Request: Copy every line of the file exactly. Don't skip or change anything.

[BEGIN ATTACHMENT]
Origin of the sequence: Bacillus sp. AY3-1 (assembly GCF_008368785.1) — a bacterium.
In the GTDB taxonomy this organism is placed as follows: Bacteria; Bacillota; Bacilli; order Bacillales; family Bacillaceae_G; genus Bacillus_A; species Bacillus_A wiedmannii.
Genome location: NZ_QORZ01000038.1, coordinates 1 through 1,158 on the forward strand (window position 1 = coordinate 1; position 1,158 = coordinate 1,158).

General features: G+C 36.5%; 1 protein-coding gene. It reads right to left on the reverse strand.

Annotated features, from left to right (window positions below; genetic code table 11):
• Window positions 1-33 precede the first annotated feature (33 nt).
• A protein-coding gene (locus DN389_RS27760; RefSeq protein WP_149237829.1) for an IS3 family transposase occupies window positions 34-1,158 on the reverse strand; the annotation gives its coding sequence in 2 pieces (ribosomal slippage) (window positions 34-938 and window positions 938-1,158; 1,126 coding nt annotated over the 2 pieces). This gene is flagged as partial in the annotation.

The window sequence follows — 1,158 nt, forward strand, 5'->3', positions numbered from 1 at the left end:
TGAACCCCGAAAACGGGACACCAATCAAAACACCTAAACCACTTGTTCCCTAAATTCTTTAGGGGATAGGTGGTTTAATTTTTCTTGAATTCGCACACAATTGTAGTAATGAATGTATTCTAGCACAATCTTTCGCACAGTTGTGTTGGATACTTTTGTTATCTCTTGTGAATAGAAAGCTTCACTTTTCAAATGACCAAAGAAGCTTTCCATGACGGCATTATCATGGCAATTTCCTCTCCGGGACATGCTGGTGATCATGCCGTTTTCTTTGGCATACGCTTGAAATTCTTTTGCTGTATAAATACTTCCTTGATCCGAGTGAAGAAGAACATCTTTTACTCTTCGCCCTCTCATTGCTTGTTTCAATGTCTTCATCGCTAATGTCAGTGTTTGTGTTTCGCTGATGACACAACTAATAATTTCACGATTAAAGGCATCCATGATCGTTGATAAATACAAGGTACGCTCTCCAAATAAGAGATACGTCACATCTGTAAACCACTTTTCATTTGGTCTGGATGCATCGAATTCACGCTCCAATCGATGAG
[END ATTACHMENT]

Origin of the sequence: Bacillus sp. AY3-1 (assembly GCF_008368785.1) — a bacterium.
In the GTDB taxonomy this organism is placed as follows: Bacteria; Bacillota; Bacilli; order Bacillales; family Bacillaceae_G; genus Bacillus_A; species Bacillus_A wiedmannii.
Genome location: NZ_QORZ01000038.1, coordinates 1 through 1,158 on the forward strand (window position 1 = coordinate 1; position 1,158 = coordinate 1,158).

General features: G+C 36.5%; 1 protein-coding gene. It reads right to left on the reverse strand.

Annotated features, from left to right (window positions below; genetic code table 11):
• Window positions 1-33 precede the first annotated feature (33 nt).
• A protein-coding gene (locus DN389_RS27760; RefSeq protein WP_149237829.1) for an IS3 family transposase occupies window positions 34-1,158 on the reverse strand; the annotation gives its coding sequence in 2 pieces (ribosomal slippage) (window positions 34-938 and window positions 938-1,158; 1,126 coding nt annotated over the 2 pieces). This gene is flagged as partial in the annotation.

The window sequence follows — 1,158 nt, forward strand, 5'->3', positions numbered from 1 at the left end:
TGAACCCCGAAAACGGGACACCAATCAAAACACCTAAACCACTTGTTCCCTAAATTCTTTAGGGGATAGGTGGTTTAATTTTTCTTGAATTCGCACACAATTGTAGTAATGAATGTATTCTAGCACAATCTTTCGCACAGTTGTGTTGGATACTTTTGTTATCTCTTGTGAATAGAAAGCTTCACTTTTCAAATGACCAAAGAAGCTTTCCATGACGGCATTATCATGGCAATTTCCTCTCCGGGACATGCTGGTGATCATGCCGTTTTCTTTGGCATACGCTTGAAATTCTTTTGCTGTATAAATACTTCCTTGATCCGAGTGAAGAAGAACATCTTTTACTCTTCGCCCTCTCATTGCTTGTTTCAATGTCTTCATCGCTAATGTCAGTGTTTGTGTTTCGCTGATGACACAACTAATAATTTCACGATTAAAGGCATCCATGATCGTTGATAAATACAAGGTACGCTCTCCAAATAAGAGATACGTCACATCTGTAAACCACTTTTCATTTGGTCTGGATGCATCGAATTCACGCTCCAATCGATGAG